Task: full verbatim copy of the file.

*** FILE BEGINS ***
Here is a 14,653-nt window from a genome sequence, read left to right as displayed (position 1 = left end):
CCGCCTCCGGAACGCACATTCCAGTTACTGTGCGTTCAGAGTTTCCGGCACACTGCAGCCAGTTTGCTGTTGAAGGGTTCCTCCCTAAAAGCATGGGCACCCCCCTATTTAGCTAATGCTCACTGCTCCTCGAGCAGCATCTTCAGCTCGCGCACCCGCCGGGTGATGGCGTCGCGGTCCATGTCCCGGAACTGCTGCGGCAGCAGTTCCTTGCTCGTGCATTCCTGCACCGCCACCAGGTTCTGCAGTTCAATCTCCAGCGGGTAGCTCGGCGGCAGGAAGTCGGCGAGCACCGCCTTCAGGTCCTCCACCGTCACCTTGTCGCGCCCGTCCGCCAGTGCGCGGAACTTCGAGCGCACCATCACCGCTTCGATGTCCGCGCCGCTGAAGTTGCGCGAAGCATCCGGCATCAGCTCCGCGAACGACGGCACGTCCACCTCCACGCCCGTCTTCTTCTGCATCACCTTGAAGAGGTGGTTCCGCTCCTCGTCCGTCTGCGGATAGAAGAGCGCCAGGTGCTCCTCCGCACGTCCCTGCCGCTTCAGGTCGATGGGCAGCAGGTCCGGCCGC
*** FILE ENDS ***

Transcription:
Here is a 14,653-nt window from a genome sequence, read left to right as displayed (position 1 = left end):
CCGCCTCCGGAACGCACATTCCAGTTACTGTGCGTTCAGAGTTTCCGGCACACTGCAGCCAGTTTGCTGTTGAAGGGTTCCTCCCTAAAAGCATGGGCACCCCCCTATTTAGCTAATGCTCACTGCTCCTCGAGCAGCATCTTCAGCTCGCGCACCCGCCGGGTGATGGCGTCGCGGTCCATGTCCCGGAACTGCTGCGGCAGCAGTTCCTTGCTCGTGCATTCCTGCACCGCCACCAGGTTCTGCAGTTCAATCTCCAGCGGGTAGCTCGGCGGCAGGAAGTCGGCGAGCACCGCCTTCAGGTCCTCCACCGTCACCTTGTCGCGCCCGTCCGCCAGTGCGCGGAACTTCGAGCGCACCATCACCGCTTCGATGTCCGCGCCGCTGAAGTTGCGCGAAGCATCCGGCATCAGCTCCGCGAACGACGGCACGTCCACCTCCACGCCCGTCTTCTTCTGCATCACCTTGAAGAGGTGGTTCCGCTCCTCGTCCGTCTGCGGATAGAAGAGCGCCAGGTGCTCCTCCGCACGTCCCTGCCGCTTCAGGTCGATGGGCAGCAGGTCCGGCCGC